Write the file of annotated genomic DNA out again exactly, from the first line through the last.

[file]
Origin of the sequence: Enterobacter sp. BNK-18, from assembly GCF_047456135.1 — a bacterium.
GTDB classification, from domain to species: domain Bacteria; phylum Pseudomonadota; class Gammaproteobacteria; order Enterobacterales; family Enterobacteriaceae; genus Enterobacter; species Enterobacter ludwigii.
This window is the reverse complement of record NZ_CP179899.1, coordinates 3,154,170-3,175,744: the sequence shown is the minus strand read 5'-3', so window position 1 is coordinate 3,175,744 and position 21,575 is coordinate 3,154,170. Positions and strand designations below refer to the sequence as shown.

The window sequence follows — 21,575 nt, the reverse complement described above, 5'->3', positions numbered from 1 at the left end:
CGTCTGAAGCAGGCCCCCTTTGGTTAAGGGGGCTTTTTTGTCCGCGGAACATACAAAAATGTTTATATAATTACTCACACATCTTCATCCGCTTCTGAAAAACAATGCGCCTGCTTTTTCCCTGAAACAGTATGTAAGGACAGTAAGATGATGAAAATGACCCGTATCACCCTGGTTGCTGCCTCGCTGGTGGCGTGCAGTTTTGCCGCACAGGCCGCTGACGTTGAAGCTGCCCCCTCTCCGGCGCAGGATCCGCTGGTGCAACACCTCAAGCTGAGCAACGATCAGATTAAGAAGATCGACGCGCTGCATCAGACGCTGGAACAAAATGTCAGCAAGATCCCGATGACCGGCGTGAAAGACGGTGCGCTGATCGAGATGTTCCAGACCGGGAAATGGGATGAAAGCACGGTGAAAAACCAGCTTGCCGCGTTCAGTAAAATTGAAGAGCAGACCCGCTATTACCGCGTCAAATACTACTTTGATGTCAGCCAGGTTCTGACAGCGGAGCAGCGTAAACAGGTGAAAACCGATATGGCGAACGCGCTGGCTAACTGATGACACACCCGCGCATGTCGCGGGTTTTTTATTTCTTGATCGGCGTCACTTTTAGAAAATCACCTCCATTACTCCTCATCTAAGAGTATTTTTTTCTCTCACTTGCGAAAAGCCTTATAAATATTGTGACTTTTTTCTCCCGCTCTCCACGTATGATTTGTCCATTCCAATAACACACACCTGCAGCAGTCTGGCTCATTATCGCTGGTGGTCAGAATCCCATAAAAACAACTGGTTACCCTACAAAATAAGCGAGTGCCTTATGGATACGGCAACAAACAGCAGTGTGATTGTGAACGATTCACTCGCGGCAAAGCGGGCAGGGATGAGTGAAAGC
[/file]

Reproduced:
Origin of the sequence: Enterobacter sp. BNK-18, from assembly GCF_047456135.1 — a bacterium.
GTDB classification, from domain to species: domain Bacteria; phylum Pseudomonadota; class Gammaproteobacteria; order Enterobacterales; family Enterobacteriaceae; genus Enterobacter; species Enterobacter ludwigii.
This window is the reverse complement of record NZ_CP179899.1, coordinates 3,154,170-3,175,744: the sequence shown is the minus strand read 5'-3', so window position 1 is coordinate 3,175,744 and position 21,575 is coordinate 3,154,170. Positions and strand designations below refer to the sequence as shown.

The window sequence follows — 21,575 nt, the reverse complement described above, 5'->3', positions numbered from 1 at the left end:
CGTCTGAAGCAGGCCCCCTTTGGTTAAGGGGGCTTTTTTGTCCGCGGAACATACAAAAATGTTTATATAATTACTCACACATCTTCATCCGCTTCTGAAAAACAATGCGCCTGCTTTTTCCCTGAAACAGTATGTAAGGACAGTAAGATGATGAAAATGACCCGTATCACCCTGGTTGCTGCCTCGCTGGTGGCGTGCAGTTTTGCCGCACAGGCCGCTGACGTTGAAGCTGCCCCCTCTCCGGCGCAGGATCCGCTGGTGCAACACCTCAAGCTGAGCAACGATCAGATTAAGAAGATCGACGCGCTGCATCAGACGCTGGAACAAAATGTCAGCAAGATCCCGATGACCGGCGTGAAAGACGGTGCGCTGATCGAGATGTTCCAGACCGGGAAATGGGATGAAAGCACGGTGAAAAACCAGCTTGCCGCGTTCAGTAAAATTGAAGAGCAGACCCGCTATTACCGCGTCAAATACTACTTTGATGTCAGCCAGGTTCTGACAGCGGAGCAGCGTAAACAGGTGAAAACCGATATGGCGAACGCGCTGGCTAACTGATGACACACCCGCGCATGTCGCGGGTTTTTTATTTCTTGATCGGCGTCACTTTTAGAAAATCACCTCCATTACTCCTCATCTAAGAGTATTTTTTTCTCTCACTTGCGAAAAGCCTTATAAATATTGTGACTTTTTTCTCCCGCTCTCCACGTATGATTTGTCCATTCCAATAACACACACCTGCAGCAGTCTGGCTCATTATCGCTGGTGGTCAGAATCCCATAAAAACAACTGGTTACCCTACAAAATAAGCGAGTGCCTTATGGATACGGCAACAAACAGCAGTGTGATTGTGAACGATTCACTCGCGGCAAAGCGGGCAGGGATGAGTGAAAGC